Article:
The dashboard of a demo site in LexBlog's new blogging platform.

The dashboard of a demo site in LexBlog’s new blogging platform.

When lawyer Kevin O’Keefe started LexBlog in 2003, many in the legal industry thought the idea of a company devoted to nothing but lawyer blogs was crazy. After all, blogs were still a nascent technology then and relatively few lawyers even had blogs. Thirteen years later, LexBlog is going strong, with some 15,000 lawyers blogging through its platform across several thousand different blogs, publishing more than 200 posts a day.

What few realize, however, is that over the past year, the Seattle-based company underwent a fundamental reinvention of both its business model and its blogging platform. The transition has taken LexBlog from being essentially a service-based agency focused on individual projects to something more akin to a Software as a Service company focused on a core product.

Where LexBlog previously sold custom design and development of blogs, at custom prices, it now sells blogs as products, still allowing for customization in blog designs, but enabling the company to sell blogs at much lower prices and to launch them much more quickly, in order to serve a greater number of legal professionals.

“Part of what we’re going for is to make self-publishing and blogging more accessible to a smaller-firm lawyer or individual lawyer,” Joshua Lynch, LexBlog’s 28-year-old chief technology officer, told me during a recent interview. “At the same time, it gives us a lot of tools to help larger firms or organizations such as bar associations publish many blogs.”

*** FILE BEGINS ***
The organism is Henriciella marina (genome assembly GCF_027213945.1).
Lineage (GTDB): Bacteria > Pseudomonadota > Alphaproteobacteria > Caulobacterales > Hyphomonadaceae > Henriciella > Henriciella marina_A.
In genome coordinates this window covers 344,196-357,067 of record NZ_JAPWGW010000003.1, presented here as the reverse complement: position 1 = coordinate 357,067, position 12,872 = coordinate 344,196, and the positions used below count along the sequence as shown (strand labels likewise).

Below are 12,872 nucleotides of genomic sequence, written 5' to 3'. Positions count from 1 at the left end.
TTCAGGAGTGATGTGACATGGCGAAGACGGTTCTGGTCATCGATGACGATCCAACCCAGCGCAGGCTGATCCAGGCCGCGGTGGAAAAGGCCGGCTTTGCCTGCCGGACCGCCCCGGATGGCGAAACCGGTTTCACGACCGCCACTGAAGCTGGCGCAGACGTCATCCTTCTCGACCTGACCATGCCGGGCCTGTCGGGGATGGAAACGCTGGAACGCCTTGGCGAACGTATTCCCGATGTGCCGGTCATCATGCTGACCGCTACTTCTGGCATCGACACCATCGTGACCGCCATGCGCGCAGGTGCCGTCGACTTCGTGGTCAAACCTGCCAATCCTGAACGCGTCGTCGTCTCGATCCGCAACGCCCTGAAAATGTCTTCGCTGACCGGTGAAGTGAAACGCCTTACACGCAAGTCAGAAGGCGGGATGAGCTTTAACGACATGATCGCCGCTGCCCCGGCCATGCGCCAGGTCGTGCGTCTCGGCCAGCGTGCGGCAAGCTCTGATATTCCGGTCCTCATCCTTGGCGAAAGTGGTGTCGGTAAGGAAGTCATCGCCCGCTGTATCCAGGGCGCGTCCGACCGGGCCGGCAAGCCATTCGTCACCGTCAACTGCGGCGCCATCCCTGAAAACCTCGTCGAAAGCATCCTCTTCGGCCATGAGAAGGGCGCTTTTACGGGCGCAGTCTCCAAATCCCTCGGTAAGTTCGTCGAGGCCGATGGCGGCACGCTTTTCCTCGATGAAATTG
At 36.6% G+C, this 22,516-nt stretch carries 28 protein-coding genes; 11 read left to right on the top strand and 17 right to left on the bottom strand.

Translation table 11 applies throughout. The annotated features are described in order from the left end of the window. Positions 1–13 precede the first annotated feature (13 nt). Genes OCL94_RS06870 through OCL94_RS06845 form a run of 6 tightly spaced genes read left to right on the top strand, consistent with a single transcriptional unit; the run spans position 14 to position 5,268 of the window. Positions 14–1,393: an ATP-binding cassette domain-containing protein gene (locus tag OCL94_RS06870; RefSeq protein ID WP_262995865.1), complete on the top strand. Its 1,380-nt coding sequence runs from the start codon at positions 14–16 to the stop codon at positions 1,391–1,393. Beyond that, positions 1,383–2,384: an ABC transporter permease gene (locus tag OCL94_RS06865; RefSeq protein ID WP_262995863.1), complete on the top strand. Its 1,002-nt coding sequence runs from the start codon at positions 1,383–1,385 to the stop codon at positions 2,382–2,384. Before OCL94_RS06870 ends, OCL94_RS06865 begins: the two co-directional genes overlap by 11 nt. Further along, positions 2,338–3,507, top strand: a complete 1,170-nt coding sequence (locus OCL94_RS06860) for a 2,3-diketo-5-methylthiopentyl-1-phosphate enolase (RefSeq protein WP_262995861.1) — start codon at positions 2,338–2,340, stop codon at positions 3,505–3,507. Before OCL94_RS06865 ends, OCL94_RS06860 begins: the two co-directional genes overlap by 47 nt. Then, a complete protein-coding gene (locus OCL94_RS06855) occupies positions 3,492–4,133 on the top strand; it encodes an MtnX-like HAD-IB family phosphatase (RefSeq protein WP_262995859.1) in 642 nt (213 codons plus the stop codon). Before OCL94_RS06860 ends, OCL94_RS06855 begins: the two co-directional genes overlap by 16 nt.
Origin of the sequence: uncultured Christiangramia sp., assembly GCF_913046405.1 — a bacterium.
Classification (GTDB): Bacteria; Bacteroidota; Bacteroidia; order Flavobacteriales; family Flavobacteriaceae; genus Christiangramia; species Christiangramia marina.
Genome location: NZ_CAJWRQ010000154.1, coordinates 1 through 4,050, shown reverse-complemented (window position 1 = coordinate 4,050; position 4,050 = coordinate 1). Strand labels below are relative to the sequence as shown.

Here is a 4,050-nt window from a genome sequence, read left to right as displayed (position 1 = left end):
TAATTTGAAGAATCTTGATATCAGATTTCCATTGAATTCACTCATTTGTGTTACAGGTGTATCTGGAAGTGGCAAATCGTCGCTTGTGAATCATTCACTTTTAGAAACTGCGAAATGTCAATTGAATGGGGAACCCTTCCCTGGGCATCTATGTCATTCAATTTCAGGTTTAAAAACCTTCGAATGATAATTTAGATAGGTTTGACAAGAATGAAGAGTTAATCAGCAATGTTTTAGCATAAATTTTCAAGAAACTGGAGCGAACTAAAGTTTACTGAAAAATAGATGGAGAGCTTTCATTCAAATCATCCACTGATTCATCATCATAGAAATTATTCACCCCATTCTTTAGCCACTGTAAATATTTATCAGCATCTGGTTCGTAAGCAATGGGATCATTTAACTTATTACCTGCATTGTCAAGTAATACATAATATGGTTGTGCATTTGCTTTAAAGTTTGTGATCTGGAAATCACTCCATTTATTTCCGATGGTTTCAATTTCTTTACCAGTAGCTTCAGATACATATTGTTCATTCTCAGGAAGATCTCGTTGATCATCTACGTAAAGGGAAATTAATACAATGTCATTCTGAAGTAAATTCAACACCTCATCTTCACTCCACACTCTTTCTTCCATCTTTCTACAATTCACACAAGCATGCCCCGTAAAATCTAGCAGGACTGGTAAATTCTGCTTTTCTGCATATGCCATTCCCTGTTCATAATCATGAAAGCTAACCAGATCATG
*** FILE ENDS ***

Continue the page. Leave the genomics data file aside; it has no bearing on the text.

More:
From Projects to Product

For most of its 13 years, when LexBlog got a new customer, it would design and develop the blog’s theme from scratch. That was time consuming and expensive, requiring 50 hours or more to launch a blog. It also limited LexBlog’s ability to roll out new features and enhancements across all its customers’ blogs, since each was essentially a unique bucket of code.

LexBlog CTO Joshua Lynch

LexBlog CTO Joshua Lynch

So the company decided to channel some of that engineering time into building a multi-tenant WordPress platform that would better serve all its customers, new and existing, Lynch told me.

“Now, we can set them up with presets and themes and they can add blogs or remove blogs easily,” Lynch said. “So a client such as Fox Rothschild, with 40-something blogs, as they decide to add new blogs, it will be simple for them to do it and get launched.”

Before, a new customer would pay an up-front design fee of $5,500 and then an annual subscription starting at $3,600 and scaling up from there based on customization and features.

Now, LexBlog offers subscription pricing of $99, $199 or $305 per month (when paid annually), depending on features and support options.

This transition has also allowed LexBlog the flexibility to offer its blog platform free to law students, professors and administrators, as O’Keefe recently announced.

New blogs can now be launched in just days, Lynch said, using what LexBlog calls a guided-launch process. “A new customer has a design consultation and then we work with you to get your first posts published and customize elements of your site.”